Billie Eilish comes from an acting/musical family and along with brother, Phineas O’Connell, produced When We All Fall Asleep, Where Do We Go? The album is a follow-up to numerous singles and EP, Don’t Smile at Me. Okay, perhaps EP is a misrepresentation for that first offering has a duration greater than most Beatles albums. At 17, Billie is the youngest artist to go direct to number 1 in the UK album charts. She comes across as a free spirit, an individual, and how can you not love someone whose middle name is Pirate?

Recorded in the home bedroom, the album has everything. From the kick-ass opening of Bad Guy, we are taken on a journey which states you’re going to have as much fun listening to it as they did in the making. An incredible use of multi-track vocals is nowhere better displayed than Xanny which states Eilish has never had or will have need for drugs. The previously released single, You Should See Me in a Crown, is massive in terms of impact as is the melancholy, When the Party’s Over. And then we have Bury a Friend, surely one of the best songs of the decade. This is not to say album tracks don’t match up. All the Good Girls Go to Hell could be played on repeat all day long as is also the case with My Strange Addiction and Ilomilo.

If you check out YouTube, there is video of the full set of a recent gig in London and you can see the effect on the young audience there. But I enjoyed watching it as well. Here we have a person with something to say, and long may she continue saying it.

Album Review – Billie Eilish: When We All fall Asleep, Where Do We Go?

Cheers.

Antony N Britt.

This was my fourth time seeing Frank Turner and first in an arena venue. And as with previous experiences, one thing you can guarantee from Frank is entertainment. So much energy, the guy and the band keep going at a breath-taking pace, much like Frank’s work schedule.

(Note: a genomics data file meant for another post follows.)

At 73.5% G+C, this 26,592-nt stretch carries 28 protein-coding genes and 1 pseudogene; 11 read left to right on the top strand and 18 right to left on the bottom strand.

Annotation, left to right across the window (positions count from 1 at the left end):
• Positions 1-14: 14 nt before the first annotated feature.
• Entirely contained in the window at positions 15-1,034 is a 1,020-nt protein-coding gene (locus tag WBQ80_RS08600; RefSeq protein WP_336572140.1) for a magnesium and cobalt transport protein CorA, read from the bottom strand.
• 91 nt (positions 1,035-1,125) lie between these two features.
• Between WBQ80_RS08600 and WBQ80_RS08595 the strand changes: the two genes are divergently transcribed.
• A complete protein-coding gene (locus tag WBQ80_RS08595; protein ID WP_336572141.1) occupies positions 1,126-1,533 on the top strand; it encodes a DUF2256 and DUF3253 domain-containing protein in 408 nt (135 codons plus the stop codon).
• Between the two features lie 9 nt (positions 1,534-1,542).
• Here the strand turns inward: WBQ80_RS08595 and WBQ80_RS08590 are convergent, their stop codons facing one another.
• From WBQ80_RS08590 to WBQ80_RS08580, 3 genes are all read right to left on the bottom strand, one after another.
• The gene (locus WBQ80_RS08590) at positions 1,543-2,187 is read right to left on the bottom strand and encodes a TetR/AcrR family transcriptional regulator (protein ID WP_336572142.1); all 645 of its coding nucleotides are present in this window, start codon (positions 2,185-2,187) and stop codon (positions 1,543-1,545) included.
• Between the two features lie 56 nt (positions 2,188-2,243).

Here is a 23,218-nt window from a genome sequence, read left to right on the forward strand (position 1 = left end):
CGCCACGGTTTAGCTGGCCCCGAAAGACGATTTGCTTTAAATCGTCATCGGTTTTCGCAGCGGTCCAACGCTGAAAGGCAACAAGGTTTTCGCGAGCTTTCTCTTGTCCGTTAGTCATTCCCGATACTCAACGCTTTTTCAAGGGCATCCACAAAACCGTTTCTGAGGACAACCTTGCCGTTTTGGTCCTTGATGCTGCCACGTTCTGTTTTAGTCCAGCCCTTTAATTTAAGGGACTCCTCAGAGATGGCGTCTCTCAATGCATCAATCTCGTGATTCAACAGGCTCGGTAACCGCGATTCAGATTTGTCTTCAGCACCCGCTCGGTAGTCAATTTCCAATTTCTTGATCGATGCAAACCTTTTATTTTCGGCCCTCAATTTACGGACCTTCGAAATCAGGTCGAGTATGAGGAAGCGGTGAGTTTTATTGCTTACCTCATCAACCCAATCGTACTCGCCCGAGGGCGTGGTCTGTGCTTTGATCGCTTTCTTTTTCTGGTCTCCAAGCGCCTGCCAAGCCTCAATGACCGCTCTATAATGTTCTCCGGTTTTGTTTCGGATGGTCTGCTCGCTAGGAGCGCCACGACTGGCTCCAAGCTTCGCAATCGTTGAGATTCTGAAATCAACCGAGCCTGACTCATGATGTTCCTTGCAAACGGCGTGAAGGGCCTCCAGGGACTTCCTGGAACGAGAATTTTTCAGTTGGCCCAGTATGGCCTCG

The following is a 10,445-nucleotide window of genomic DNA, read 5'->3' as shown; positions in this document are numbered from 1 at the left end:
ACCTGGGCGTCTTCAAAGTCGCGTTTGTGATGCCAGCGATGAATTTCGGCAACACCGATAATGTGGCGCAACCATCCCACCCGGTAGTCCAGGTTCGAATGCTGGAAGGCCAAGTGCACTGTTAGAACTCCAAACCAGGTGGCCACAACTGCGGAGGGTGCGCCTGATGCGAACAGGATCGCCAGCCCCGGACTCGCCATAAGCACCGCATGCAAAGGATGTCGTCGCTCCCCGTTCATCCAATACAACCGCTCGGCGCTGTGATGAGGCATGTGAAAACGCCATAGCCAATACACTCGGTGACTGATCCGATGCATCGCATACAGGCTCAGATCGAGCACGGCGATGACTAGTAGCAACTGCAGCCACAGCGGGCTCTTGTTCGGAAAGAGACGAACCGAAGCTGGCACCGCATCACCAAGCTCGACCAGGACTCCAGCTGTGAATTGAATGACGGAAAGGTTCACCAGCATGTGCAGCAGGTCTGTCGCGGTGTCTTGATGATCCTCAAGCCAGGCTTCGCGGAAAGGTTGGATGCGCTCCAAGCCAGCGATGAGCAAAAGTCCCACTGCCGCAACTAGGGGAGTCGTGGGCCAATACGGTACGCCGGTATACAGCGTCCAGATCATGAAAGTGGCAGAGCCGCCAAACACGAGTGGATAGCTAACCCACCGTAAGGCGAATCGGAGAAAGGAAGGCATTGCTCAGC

Frank Turner and the Sleeping Souls – Birmingham Arena – 22 January 2019 © Antony N Britt 2019

We are informed this is show 2299. Now, even if you divide that by his adult years, it still averages out at well over one hundred shows a year. Then you consider the seven studio albums since 2007 and you appreciate the tag of The Busiest Guy in Rock. However, there is a downside. With a huge catalogue of songs, it does mean many of my favourites are left out of a two-hour set. Dammit, I’ve still never heard Father’s Day live!

Still, with each new studio album comes a host of material and 2018s Be More Kind is no exception in quality: 1933, Blackout and Little Changes are but to mention three of these. Mix with the back catalogue and you have a show that delights the fan and hopefully pleases recent converts.

Always great to hear Photosynthesis, Recovery, The Road, Don’t Try This at Home and I Still Believe. Also, my atheist anthem, Glory Hallelujah. Heck, my evening was complete. Well, complete bar Father’s Day, Frank. It was also pleasing to hear Love, Ire and Song, not played for a few years, apparently.

Frank Turner and the Sleeping Souls – Birmingham Arena – 22 January 2019 © Antony N Britt 2019

We had music, crowd surfing, plus a little dance with audience members for the final number, Four Simple Words. I was exhausted merely watching. Good humour and banter along with crowd participation. And an apology for missing Birmingham out last time around. In fact, this was my first reunion with the man in five years as previous local shows have coincided with productions of my own. I hope the next isn’t too far away, probably at this rate, with a new album. And let’s not forget the Sleeping Souls: Ben Lloyd, Tarrant Anderson, Matt Nasir and Nigel Powell, always a magnificent contribution to the show.

The only thing I would note as a minor negative is nothing to do with Frank Turner, it’s just the crowd were not as lively as my previous encounters. This could be to do with a larger arena venue and maybe the energy is less likely to be infectious due to the greater number of people to share it with. I didn’t care. It was a great show by a great showman.


Frank Turner - Be More Kind Signed

Cheers.

Antony N Britt